8. (1996) Muhammad Ali opens the 1996 Olympic Games in Atlanta. As is traditional, the last runner of the Olympic Torch Relay was kept secret until the Opening Ceremonies. As the torch is passed around Olympic Stadium, the final pass is made to Ali, suffering from Parkinson's syndrome. Shaking visibly, Ali lights a fuse that travels to the cauldron where the Olympic flame will rest for the duration of the Games.
3. (1988) Kirk Gibson limps to the plate as a pinch-hitter for the Los Angeles Dodgers in Game 1 of the World Series, facing Oakland Athletics super-closer Dennis Eckersley. Gibson hits a 3–2 pitch over the right-field fence at Dodger Stadium, winning the game for the Dodgers and setting the stage for an upset win by the Dodgers in the Series.
2. (1986) A ground ball by the New York Mets' Mookie Wilson goes through Bill Buckner's legs, giving the Mets a come-from-behind win over the Boston Red Sox in Game 6 of the World Series. The Mets go on to win Game 7 and the Series.
1. (1980) The Miracle on Ice: An underdog US hockey team defeats the world-beating Soviet Union 4–3 in the medal round of the 1980 Winter Olympics. Team USA goes on to win the gold medal after defeating Finland 4–2 in its last medal round game.
ESPN also had a weekly series, "The Headlines", hosted by Bob Ley, counting down the top 25 stories since 1979, "stories that at some point jumped off the sports page, and onto the front page."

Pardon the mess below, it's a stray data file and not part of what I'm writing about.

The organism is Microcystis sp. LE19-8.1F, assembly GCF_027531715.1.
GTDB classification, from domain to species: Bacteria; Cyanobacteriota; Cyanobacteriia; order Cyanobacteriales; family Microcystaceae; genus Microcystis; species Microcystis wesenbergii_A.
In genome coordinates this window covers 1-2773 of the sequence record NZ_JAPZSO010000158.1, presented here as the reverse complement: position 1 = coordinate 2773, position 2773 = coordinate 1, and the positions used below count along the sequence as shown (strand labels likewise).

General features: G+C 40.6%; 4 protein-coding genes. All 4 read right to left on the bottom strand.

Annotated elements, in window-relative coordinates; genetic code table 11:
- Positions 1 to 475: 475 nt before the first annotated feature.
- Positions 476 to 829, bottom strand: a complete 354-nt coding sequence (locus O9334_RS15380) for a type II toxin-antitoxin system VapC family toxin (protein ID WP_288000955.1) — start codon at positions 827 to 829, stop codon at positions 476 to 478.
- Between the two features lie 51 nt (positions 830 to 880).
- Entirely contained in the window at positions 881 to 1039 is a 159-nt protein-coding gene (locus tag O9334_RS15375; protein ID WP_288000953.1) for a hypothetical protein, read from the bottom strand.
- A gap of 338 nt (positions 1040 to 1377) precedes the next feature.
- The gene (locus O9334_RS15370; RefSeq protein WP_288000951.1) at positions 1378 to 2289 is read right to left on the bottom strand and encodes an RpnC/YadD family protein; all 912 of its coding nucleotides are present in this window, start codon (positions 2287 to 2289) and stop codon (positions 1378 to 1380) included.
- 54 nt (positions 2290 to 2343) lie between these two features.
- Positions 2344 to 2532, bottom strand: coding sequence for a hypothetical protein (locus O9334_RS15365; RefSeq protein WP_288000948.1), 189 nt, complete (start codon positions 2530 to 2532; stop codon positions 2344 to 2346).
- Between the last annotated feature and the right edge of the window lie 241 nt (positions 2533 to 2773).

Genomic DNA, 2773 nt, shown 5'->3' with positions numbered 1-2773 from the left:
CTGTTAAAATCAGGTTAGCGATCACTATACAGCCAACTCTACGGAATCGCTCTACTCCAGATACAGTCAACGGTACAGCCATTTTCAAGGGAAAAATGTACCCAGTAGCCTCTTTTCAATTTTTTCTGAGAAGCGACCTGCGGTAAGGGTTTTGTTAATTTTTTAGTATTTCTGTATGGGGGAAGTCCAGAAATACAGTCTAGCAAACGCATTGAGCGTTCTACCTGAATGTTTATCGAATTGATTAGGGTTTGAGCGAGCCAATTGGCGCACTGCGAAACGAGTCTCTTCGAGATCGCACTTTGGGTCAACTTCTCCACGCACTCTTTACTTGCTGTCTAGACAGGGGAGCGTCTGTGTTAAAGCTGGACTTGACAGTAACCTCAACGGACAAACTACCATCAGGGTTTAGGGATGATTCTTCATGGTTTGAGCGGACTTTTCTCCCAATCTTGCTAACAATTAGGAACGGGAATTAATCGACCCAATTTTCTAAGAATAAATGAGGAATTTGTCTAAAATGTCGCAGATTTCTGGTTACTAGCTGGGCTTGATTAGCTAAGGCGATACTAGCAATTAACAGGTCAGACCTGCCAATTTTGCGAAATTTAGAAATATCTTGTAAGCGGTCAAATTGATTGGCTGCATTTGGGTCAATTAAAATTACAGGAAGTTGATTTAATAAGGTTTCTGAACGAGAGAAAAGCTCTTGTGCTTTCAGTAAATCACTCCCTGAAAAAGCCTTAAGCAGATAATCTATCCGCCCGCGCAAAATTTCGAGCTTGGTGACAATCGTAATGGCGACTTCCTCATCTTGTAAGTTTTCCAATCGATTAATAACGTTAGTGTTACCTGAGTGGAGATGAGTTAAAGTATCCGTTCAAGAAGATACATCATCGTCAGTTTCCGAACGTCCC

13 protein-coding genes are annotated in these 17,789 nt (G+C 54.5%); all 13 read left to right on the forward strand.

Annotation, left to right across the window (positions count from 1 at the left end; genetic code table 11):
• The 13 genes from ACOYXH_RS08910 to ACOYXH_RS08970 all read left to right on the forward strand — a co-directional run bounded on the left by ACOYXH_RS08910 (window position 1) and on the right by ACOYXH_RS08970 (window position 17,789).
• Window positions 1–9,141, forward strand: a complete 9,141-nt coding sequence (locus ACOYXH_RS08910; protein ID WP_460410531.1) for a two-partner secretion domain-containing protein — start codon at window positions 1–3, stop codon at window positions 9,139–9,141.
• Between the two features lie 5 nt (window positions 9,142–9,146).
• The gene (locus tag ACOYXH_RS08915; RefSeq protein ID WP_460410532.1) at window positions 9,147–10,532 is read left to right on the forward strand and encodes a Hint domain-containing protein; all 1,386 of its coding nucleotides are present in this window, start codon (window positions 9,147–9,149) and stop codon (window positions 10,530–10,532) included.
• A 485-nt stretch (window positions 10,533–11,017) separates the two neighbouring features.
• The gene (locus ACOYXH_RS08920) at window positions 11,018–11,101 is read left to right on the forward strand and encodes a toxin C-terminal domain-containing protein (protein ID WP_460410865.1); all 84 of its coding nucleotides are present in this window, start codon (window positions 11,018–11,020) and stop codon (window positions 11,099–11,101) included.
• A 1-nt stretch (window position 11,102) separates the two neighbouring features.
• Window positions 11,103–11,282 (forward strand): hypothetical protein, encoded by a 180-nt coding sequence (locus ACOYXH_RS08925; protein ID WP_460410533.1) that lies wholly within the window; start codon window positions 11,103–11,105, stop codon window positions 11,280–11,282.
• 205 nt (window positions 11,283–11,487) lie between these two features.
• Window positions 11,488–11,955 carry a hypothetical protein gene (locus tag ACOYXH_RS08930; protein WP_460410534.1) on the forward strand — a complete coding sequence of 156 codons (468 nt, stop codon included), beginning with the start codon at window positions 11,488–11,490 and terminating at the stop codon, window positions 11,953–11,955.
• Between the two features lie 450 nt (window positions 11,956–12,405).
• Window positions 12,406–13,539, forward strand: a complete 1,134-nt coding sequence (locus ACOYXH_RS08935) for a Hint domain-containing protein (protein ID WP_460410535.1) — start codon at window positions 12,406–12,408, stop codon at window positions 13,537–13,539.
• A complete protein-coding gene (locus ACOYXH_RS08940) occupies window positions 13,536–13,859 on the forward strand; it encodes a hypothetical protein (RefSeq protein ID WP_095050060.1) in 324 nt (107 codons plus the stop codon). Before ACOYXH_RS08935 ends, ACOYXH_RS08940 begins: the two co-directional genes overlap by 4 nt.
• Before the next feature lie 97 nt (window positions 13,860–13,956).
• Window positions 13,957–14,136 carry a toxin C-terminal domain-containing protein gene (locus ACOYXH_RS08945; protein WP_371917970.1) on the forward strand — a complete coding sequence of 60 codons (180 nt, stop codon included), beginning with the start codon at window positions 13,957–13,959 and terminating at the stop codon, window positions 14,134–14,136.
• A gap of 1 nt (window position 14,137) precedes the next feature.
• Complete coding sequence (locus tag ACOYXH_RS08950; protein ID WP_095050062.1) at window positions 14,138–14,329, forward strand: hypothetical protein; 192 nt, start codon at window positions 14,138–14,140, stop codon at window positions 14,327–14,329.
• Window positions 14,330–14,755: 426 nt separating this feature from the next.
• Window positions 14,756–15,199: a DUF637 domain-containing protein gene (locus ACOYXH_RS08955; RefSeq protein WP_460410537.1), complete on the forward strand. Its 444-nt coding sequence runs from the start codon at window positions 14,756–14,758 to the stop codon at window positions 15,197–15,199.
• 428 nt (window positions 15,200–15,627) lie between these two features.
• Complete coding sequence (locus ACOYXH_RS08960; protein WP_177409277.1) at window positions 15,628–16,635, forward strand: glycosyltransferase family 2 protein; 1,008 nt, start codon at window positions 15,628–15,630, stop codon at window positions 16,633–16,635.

- Miracle on Ice
- O.J. Accused of Murder
- Tiger Wins 1997 Masters
- Magic is HIV Positive
- Baseball Bans Pete Rose
- McGwire and Sosa Chase Maris
- Kobe Bryant Charged with Sexual Assault
- Sept. 11 Attacks Shut Down Sports
- Arthur Ashe Announces He Has AIDS
- Bird and Magic Revitalize the NBA
- Ripken Eclipses Gehrig
- U.S. Boycotts Moscow Olympics
- Strike Cancels World Series
- Armstrong Wins Tour de France
- Earnhardt Dies at Daytona
- Bias Dies of Cocaine Overdose
- Ben Johnson Stripped of Gold Medal
- Venus & Serena Dominate Tennis
- Tyson Convicted of Rape
- U.S. Captures Women's World Cup
- Kerrigan Attacked
- Seles Attacked During Match
- Indiana Fires Bob Knight
- The Jordan Era Ends
- The Dream Team
Immediately following "The Headlines" (before "The Headlines" in the early portion of the summer), Stuart Scott hosted "Who's #1?", which counts down the top 25 of the last 25 years in some category. The #1 selection is shown below.
- Greatest player (aired June 8 during "Then and Now"): Michael Jordan
- Best team (aired June 15 at 7pm): 1998 New York Yankees
- Worst team (aired June 22): 1991 Prairie View football team
- Best sports movie (aired June 29): Hoosiers
- Worst blunder (aired July 6): The Stanford Band (see #18 above)
- Most outrageous character (aired July 13): Mike Tyson
- Biggest flop (aired July 20): Ryan Leaf
- Best coach (aired July 27 at 8pm): Dean Smith
- Greatest record (aired August 3): Tiger Woods wins four straight majors
- Biggest chokes (aired August 10): Bill Buckner and the Boston Red Sox in the 1986 World Series (see #2 above)
- Best sports commercial (aired August 17): "Mean" Joe Greene throws his jersey to a young fan who gives him a Coca-Cola
- Best play (aired August 24): Kirk Gibson hits a walkoff home run to win Game 1 of the 1988 World Series (see #3 above)
- Biggest controversy (aired August 31): Pete Rose banned from baseball (see #5 above)
- Best game (aired September 7): Miracle on Ice (see #1 above)